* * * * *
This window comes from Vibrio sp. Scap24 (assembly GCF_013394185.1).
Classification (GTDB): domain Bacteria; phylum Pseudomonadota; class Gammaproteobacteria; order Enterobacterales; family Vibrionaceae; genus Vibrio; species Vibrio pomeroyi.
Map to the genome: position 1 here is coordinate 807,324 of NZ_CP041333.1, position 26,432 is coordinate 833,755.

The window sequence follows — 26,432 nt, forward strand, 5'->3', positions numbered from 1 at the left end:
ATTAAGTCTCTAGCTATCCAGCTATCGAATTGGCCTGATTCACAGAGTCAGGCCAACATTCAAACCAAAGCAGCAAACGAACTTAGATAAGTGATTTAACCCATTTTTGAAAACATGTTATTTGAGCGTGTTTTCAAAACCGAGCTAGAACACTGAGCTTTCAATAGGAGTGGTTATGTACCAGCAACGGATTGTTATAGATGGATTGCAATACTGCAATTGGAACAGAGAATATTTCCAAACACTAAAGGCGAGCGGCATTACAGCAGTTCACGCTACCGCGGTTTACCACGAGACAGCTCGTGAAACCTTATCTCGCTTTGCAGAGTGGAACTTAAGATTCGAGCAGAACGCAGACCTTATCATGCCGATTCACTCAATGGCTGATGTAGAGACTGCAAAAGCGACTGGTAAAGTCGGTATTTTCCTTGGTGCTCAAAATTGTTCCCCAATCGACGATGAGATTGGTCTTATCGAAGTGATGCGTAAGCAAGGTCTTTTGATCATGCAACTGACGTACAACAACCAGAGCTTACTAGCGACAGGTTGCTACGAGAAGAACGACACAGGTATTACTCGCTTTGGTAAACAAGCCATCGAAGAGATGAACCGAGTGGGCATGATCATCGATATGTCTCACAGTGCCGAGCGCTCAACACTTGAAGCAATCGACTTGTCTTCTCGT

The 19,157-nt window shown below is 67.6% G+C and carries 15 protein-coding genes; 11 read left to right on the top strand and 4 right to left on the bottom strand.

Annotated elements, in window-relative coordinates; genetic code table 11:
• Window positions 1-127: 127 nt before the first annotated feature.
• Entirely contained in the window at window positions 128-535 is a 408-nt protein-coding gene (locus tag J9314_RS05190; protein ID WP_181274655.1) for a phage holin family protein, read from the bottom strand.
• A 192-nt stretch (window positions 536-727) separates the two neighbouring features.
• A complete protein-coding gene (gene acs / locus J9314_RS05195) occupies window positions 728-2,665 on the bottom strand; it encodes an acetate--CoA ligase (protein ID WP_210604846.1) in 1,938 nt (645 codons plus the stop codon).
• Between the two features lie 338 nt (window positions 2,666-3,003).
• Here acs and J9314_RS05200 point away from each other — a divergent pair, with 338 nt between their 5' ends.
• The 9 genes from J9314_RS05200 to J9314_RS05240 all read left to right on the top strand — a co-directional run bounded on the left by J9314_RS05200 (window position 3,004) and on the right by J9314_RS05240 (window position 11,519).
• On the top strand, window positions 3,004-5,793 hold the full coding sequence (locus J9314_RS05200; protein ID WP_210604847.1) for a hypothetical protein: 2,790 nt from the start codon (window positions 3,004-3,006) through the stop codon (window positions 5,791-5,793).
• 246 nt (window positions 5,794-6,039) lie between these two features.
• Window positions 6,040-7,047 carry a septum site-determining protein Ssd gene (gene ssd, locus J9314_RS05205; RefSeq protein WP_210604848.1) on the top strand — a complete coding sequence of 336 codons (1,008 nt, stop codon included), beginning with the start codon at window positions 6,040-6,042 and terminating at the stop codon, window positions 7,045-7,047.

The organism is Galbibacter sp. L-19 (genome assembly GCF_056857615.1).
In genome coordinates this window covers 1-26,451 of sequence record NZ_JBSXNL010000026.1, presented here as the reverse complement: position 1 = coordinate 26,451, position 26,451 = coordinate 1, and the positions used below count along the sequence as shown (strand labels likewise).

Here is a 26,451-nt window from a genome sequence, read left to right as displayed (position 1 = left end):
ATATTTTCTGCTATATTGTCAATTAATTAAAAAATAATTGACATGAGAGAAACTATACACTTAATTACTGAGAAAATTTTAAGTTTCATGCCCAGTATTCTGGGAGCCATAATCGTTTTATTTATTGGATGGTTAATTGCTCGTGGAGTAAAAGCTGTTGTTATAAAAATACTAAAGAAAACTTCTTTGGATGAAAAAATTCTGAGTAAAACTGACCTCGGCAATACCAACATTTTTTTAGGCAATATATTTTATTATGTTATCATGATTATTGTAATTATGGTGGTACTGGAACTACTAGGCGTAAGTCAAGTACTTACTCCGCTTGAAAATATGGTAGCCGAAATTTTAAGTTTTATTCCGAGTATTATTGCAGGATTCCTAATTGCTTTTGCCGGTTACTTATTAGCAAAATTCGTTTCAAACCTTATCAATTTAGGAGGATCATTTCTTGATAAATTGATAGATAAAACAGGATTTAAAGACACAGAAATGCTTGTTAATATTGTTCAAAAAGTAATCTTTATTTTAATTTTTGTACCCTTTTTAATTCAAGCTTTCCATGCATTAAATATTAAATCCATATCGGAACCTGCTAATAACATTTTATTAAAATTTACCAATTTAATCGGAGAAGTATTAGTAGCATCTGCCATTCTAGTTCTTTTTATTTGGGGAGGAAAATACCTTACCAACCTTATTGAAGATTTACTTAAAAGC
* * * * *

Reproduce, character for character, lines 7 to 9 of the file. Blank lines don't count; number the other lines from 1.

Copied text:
Annotated elements, in window-relative coordinates; genetic code table 11:
• Window positions 1-127: 127 nt before the first annotated feature.
• Entirely contained in the window at window positions 128-535 is a 408-nt protein-coding gene (locus tag J9314_RS05190; protein ID WP_181274655.1) for a phage holin family protein, read from the bottom strand.